90          8 [ 0.000023,  0.000035,  0.000106,  0.000106,  0.000106]  0.000342  X86ISelLowering.cpp:3363:0: llvm::X86TargetLowering::LowerCall(llvm::TargetLowering::CallLoweringInfo&, llvm::SmallVectorImpl<llvm::SDValue>&) const
      124         32 [ 0.000003,  0.000007,  0.000016,  0.000041,  0.000041]  0.000310  Verifier.cpp:1967:0: (anonymous namespace)::Verifier::visitFunction(llvm::Function const&)
      123          1 [ 0.000302,  0.000302,  0.000302,  0.000302,  0.000302]  0.000302  LLVMContextImpl.cpp:54:0: llvm::LLVMContextImpl::~LLVMContextImpl()
      139         46 [ 0.000000,  0.000002,  0.000006,  0.000008,  0.000019]  0.000138  TargetLowering.cpp:506:0: llvm::TargetLowering::SimplifyDemandedBits(llvm::SDValue, llvm::APInt const&, llvm::APInt&, llvm::APInt&, llvm::TargetLowering::TargetLoweringOpt&, unsigned int, bool) const

This shows us that for our input file, llc spent the most cumulative time in the lexer (a total of 1 millisecond). If we wanted for example to work with this data in a spreadsheet, we can output the results as CSV using the -format=csv option to the command for further analysis.

If we want to get a textual representation of the raw trace we can use the llvm-xray convert tool to get YAML output. The first few lines of that output for an example trace would look like the following:

$ llvm-xray convert -f yaml -symbolize -instr_map=./bin/llc
  version:         1
  type:            0
  constant-tsc:    true
  nonstop-tsc:     true
  cycle-frequency: 2601000000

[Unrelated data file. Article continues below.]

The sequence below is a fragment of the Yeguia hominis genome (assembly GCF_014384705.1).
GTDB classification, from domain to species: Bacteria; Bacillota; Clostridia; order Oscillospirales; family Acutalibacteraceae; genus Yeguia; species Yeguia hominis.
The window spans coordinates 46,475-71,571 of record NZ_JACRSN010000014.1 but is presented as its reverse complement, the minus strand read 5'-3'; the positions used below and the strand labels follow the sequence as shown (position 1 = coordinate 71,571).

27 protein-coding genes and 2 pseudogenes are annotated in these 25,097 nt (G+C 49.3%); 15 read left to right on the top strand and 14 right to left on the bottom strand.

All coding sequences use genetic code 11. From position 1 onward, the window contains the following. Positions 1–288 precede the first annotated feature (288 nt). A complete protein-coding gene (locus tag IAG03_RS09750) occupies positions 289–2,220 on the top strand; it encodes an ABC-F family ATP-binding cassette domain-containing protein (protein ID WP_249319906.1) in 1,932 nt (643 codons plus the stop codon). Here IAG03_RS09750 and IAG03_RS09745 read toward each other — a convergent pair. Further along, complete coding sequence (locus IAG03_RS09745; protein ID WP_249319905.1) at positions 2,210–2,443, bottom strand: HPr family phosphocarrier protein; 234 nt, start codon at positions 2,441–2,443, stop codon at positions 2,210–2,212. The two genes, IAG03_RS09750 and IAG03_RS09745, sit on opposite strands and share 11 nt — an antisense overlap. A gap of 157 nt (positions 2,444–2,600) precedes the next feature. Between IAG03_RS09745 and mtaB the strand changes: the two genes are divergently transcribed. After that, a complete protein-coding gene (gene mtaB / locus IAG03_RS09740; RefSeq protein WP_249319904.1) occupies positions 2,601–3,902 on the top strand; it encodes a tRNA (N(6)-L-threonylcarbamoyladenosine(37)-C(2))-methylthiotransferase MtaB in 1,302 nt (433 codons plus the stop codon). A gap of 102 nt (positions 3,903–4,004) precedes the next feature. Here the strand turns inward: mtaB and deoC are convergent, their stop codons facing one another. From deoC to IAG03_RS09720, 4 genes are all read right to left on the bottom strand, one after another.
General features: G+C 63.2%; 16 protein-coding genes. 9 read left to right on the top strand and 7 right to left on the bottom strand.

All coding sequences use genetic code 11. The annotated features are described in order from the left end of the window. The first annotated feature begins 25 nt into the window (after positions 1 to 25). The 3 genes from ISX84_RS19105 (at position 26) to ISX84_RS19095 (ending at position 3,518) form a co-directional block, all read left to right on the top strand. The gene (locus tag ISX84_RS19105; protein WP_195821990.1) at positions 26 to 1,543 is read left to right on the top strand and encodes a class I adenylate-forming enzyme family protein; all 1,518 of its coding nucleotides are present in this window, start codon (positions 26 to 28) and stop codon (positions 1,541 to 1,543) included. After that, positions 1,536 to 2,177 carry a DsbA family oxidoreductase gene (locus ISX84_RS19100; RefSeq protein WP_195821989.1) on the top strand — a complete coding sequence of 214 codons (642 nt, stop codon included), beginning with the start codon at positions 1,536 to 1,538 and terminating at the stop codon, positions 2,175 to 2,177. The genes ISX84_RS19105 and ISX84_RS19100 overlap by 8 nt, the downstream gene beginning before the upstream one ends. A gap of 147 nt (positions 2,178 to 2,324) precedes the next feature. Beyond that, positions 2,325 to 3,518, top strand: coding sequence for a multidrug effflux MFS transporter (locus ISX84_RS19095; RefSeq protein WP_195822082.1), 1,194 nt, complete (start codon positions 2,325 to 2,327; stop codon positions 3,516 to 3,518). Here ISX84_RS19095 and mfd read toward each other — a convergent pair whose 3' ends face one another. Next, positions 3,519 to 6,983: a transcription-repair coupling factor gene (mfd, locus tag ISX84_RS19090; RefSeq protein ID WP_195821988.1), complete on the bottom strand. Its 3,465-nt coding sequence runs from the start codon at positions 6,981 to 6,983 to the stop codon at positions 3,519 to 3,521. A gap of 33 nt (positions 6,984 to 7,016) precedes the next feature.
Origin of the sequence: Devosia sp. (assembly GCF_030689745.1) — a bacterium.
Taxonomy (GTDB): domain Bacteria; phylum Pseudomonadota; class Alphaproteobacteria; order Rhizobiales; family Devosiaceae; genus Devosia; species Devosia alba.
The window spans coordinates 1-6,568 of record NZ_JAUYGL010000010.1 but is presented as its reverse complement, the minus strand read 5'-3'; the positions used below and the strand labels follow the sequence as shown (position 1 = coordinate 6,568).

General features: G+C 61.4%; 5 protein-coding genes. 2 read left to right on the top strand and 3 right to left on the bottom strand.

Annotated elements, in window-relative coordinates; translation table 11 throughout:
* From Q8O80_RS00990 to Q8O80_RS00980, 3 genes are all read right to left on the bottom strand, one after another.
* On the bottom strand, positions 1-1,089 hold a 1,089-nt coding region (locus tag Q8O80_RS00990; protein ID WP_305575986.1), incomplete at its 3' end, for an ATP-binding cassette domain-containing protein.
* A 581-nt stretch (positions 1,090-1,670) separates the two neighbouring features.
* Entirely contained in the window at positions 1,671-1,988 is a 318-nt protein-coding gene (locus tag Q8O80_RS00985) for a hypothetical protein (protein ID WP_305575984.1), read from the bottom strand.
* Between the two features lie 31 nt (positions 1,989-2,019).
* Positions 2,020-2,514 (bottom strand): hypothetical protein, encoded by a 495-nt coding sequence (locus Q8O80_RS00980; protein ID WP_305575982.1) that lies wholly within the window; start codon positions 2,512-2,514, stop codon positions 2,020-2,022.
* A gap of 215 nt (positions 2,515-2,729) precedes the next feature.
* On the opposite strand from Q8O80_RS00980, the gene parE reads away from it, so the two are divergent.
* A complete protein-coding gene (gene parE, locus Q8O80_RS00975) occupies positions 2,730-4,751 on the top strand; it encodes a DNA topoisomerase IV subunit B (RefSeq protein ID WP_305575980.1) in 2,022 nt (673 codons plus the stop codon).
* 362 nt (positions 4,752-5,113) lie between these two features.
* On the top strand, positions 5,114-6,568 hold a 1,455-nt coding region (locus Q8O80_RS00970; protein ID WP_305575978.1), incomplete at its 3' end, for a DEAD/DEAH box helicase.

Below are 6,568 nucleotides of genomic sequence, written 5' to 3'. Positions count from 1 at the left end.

- { type: 0, func-id: 110, function: __cxx_global_var_init.8, cpu: 37, thread: 69819, kind: function-enter, tsc: 5434426023268520 }
  - { type: 0, func-id: 110, function: __cxx_global_var_init.8, cpu: 37, thread: 69819, kind: function-exit, tsc: 5434426023523052 }
  - { type: 0, func-id: 164, function: __cxx_global_var_init, cpu: 37, thread: 69819, kind: function-enter, tsc: 5434426029925386 }
  - { type: 0, func-id: 164, function: __cxx_global_var_init, cpu: 37, thread: 69819, kind: function-exit, tsc: 5434426030031128 }
  - { type: 0, func-id: 142, function: '(anonymous namespace)::CommandLineParser::ParseCommandLineOptions(int, char const* const*, llvm::StringRef, llvm::raw_ostream*)', cpu: 37, thread: 69819, kind: function-enter, tsc: 5434426046951388 }
  - { type: 0, func-id: 142, function: '(anonymous namespace)::CommandLineParser::ParseCommandLineOptions(int, char const* const*, llvm::StringRef, llvm::raw_ostream*)', cpu: 37, thread: 69819, kind: function-exit, tsc: 5434426047282020 }
  - { type: 0, func-id: 187, function: 'llvm::LLLexer::LexIdentifier()', cpu: 37, thread: 69819, kind: function-enter, tsc: 5434426047857332 }
  - { type: 0, func-id: 187, function: 'llvm::LLLexer::LexIdentifier()', cpu: 37, thread: 69819, kind: function-exit, tsc: 5434426047984152 }
  - { type: 0, func-id: 187, function: 'llvm::LLLexer::LexIdentifier()', cpu: 37, thread: 69819, kind: function-enter, tsc: 5434426048036584 }
  - { type: 0, func-id: 187, function: 'llvm::LLLexer::LexIdentifier()', cpu: 37, thread: 69819, kind: function-exit, tsc: 5434426048042292 }
  - { type: 0, func-id: 187, function: 'llvm::LLLexer::LexIdentifier()', cpu: 37, thread: 69819, kind: function-enter, tsc: 5434426048055056 }
  - { type: 0, func-id: 187, function: 'llvm::LLLexer::LexIdentifier()', cpu: 37, thread: 69819, kind: function-exit, tsc: 5434426048067316 }

Controlling Fidelity

So far in our examples, we haven’t been getting full coverage of the functions we have in the binary. To get that, we need to modify the compiler flags so that we can instrument more (if not all) the functions we have in the binary. We have two options for doing that, and we explore both of these below.

Instruction Threshold

The first “blunt” way of doing this is by setting the minimum threshold for function bodies to 1. We can do that with the -fxray-instruction-threshold=N flag when building our binary. We rebuild llc with this option and observe the results: